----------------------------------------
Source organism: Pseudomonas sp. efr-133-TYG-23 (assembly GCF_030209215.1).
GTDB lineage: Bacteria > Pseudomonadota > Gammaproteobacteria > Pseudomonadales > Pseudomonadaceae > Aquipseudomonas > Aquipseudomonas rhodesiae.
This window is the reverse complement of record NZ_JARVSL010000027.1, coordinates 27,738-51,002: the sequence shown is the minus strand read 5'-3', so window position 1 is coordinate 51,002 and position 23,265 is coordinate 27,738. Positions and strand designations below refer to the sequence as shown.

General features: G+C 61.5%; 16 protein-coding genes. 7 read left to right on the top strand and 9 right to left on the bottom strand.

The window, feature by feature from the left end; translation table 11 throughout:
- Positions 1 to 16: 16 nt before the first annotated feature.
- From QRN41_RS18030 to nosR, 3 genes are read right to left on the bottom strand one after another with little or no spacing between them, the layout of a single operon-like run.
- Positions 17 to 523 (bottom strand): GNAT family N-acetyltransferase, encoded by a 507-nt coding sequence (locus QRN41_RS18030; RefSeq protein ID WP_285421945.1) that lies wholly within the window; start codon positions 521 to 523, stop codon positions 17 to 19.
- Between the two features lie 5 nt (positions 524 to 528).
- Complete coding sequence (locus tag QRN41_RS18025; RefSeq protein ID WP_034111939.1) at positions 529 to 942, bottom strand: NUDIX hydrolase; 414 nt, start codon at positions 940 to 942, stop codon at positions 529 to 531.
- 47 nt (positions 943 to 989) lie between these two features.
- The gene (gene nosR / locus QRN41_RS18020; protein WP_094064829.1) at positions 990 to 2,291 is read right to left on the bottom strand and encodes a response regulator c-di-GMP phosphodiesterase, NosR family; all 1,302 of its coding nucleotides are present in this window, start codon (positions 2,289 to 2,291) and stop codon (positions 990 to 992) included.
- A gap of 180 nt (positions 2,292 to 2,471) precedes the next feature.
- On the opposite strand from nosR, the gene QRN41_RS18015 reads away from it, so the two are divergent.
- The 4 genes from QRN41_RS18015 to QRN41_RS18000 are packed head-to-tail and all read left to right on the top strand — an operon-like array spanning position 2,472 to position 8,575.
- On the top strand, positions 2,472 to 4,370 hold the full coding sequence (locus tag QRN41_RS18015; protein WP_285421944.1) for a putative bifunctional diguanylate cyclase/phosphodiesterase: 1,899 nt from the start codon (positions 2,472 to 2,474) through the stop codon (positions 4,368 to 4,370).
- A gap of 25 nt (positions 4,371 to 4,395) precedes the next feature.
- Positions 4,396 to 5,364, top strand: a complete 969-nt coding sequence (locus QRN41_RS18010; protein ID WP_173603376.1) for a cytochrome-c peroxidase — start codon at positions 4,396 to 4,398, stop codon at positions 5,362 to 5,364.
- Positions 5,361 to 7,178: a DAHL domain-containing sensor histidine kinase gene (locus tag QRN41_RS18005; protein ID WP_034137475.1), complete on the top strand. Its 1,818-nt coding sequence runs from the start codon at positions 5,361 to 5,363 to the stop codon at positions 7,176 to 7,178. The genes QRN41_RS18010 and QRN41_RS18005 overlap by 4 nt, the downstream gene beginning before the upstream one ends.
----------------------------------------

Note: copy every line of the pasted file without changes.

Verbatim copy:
Source organism: Pseudomonas sp. efr-133-TYG-23 (assembly GCF_030209215.1).
GTDB lineage: Bacteria > Pseudomonadota > Gammaproteobacteria > Pseudomonadales > Pseudomonadaceae > Aquipseudomonas > Aquipseudomonas rhodesiae.
This window is the reverse complement of record NZ_JARVSL010000027.1, coordinates 27,738-51,002: the sequence shown is the minus strand read 5'-3', so window position 1 is coordinate 51,002 and position 23,265 is coordinate 27,738. Positions and strand designations below refer to the sequence as shown.

General features: G+C 61.5%; 16 protein-coding genes. 7 read left to right on the top strand and 9 right to left on the bottom strand.

The window, feature by feature from the left end; translation table 11 throughout:
- Positions 1 to 16: 16 nt before the first annotated feature.
- From QRN41_RS18030 to nosR, 3 genes are read right to left on the bottom strand one after another with little or no spacing between them, the layout of a single operon-like run.
- Positions 17 to 523 (bottom strand): GNAT family N-acetyltransferase, encoded by a 507-nt coding sequence (locus QRN41_RS18030; RefSeq protein ID WP_285421945.1) that lies wholly within the window; start codon positions 521 to 523, stop codon positions 17 to 19.
- Between the two features lie 5 nt (positions 524 to 528).
- Complete coding sequence (locus tag QRN41_RS18025; RefSeq protein ID WP_034111939.1) at positions 529 to 942, bottom strand: NUDIX hydrolase; 414 nt, start codon at positions 940 to 942, stop codon at positions 529 to 531.
- 47 nt (positions 943 to 989) lie between these two features.
- The gene (gene nosR / locus QRN41_RS18020; protein WP_094064829.1) at positions 990 to 2,291 is read right to left on the bottom strand and encodes a response regulator c-di-GMP phosphodiesterase, NosR family; all 1,302 of its coding nucleotides are present in this window, start codon (positions 2,289 to 2,291) and stop codon (positions 990 to 992) included.
- A gap of 180 nt (positions 2,292 to 2,471) precedes the next feature.
- On the opposite strand from nosR, the gene QRN41_RS18015 reads away from it, so the two are divergent.
- The 4 genes from QRN41_RS18015 to QRN41_RS18000 are packed head-to-tail and all read left to right on the top strand — an operon-like array spanning position 2,472 to position 8,575.
- On the top strand, positions 2,472 to 4,370 hold the full coding sequence (locus tag QRN41_RS18015; protein WP_285421944.1) for a putative bifunctional diguanylate cyclase/phosphodiesterase: 1,899 nt from the start codon (positions 2,472 to 2,474) through the stop codon (positions 4,368 to 4,370).
- A gap of 25 nt (positions 4,371 to 4,395) precedes the next feature.
- Positions 4,396 to 5,364, top strand: a complete 969-nt coding sequence (locus QRN41_RS18010; protein ID WP_173603376.1) for a cytochrome-c peroxidase — start codon at positions 4,396 to 4,398, stop codon at positions 5,362 to 5,364.
- Positions 5,361 to 7,178: a DAHL domain-containing sensor histidine kinase gene (locus tag QRN41_RS18005; protein ID WP_034137475.1), complete on the top strand. Its 1,818-nt coding sequence runs from the start codon at positions 5,361 to 5,363 to the stop codon at positions 7,176 to 7,178. The genes QRN41_RS18010 and QRN41_RS18005 overlap by 4 nt, the downstream gene beginning before the upstream one ends.